Item description for The Housewife Blues by Warren Adler...
A handsome advertising executive sweeps Jenny, a "nice" girl from the Midwest, off her feet while visiting and they are soon married. Afterwards, he spirits her away to the super-charged world of New York City. A control freak, he warns her to beware of strangers and avoid making friends. But she cannot repress her small town upbringing and instinctive innocence, eventually forming relationships with many of the quirky tenants in their brownstone building and entering into their complicated and sometimes tragic lives.
Jenny's journey of self-discovery from naivet through disenchantment to eventual wisdom is wonderfully wrought and builds to an astonishing climax.
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City mouse/country mouse comedy Jun 1, 2005
Jenny, traditional small-town Hoosier girl, meets Larry, Manhattan go-getter adman. He wants a loving helpmate, she wants a man to nurture. It's a match made in old-fashioned heaven.
As wickedly funny, if not as wicked, as his earlier "The War of the Roses," Adler's "The Housewife Blues" is a classically choreographed comedy of manners. The story, seen primarily through Jenny's eyes, takes place in the small New York apartment building where she spends her days.
Larry, a shark of the new school, warns Jenny against her neighborly inclinations. But Jenny can't help but take an interest in the attractive couple upstairs, inviting them to a down-home dinner which makes Larry writhe in embarrassment and does not elicit a return invitation. And she can't turn a blind eye to the glum couple whose teenage son secretly visits the gay couple in the basement.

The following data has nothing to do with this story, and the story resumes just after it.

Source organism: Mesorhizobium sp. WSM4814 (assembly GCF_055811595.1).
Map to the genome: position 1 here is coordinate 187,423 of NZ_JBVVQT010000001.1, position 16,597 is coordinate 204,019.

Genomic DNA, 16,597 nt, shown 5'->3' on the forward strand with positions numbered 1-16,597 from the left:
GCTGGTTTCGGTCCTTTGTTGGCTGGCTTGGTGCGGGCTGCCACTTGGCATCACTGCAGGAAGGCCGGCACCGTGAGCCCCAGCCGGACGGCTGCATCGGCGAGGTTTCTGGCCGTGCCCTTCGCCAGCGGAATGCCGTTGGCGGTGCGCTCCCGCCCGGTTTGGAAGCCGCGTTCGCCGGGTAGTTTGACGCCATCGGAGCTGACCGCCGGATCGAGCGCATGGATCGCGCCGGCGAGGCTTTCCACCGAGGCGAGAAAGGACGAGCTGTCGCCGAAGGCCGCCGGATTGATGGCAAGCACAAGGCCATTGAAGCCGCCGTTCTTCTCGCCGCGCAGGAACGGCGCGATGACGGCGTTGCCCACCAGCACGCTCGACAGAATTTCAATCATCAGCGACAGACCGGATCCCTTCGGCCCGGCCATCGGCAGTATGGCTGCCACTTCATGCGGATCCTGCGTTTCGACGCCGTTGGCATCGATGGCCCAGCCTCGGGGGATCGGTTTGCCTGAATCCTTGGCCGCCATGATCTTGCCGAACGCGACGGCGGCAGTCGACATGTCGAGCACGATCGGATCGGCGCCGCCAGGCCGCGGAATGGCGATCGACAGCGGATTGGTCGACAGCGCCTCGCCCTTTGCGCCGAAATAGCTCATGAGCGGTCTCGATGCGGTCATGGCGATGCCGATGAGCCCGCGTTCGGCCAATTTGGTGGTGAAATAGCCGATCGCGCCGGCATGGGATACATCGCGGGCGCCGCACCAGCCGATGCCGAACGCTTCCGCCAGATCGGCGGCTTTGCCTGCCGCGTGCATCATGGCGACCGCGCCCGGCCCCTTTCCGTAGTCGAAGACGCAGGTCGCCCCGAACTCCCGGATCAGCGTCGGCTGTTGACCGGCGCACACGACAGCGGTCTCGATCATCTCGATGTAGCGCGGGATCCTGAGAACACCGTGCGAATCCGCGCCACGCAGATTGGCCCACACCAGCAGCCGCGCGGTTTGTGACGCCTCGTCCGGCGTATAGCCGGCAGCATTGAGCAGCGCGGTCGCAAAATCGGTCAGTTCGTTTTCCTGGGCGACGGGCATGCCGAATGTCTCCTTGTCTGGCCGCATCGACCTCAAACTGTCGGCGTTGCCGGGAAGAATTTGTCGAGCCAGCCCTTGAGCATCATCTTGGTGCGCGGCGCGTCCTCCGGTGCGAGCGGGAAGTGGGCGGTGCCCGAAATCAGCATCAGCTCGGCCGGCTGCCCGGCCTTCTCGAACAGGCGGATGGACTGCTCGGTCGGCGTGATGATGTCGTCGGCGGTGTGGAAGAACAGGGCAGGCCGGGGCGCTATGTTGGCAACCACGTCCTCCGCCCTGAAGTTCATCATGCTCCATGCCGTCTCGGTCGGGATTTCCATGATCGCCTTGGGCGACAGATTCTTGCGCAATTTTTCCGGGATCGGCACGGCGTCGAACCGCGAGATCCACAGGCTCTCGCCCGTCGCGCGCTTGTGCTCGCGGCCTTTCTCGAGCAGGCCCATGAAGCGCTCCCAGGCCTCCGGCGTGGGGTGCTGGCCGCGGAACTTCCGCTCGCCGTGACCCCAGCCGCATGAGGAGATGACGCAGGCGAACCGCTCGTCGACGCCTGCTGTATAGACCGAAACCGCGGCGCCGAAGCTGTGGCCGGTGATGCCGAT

Being home all day it's only natural she would accept a package for the brittle career-woman with the clandestine weekend lover or look after the gay couple's errant cat, or offer tea and cookies to the teenager when he loses his keys.
Quickly enmeshed in their lives, Jenny keeps more of her activities from Larry while worrying over his big career move. Appalled and touched to discover that hard-nosed New Yorkers, given half a drop of encouragement, are a lot less reticent about their private affairs than the staid folks back home, she lends a squeamish ear and a generous heart.
Then, at a painfully funny dinner party, Jenny learns more than she wants to know about her Larry. Her coming-of-age is fraught with struggles to keep her comfortable illusions while rationalizing her own secret life.
Adler's style is straightforward and understated, his humor and observation no less sharp for being laconically delivered. Jenny is a delightful character whose plunge into life is wholeheartedly based on optimistic homilies like "People are people everywhere." And if Larry is little more than a cut-out, he seems the sort of handsome mistake a young, naively ambitious girl could make.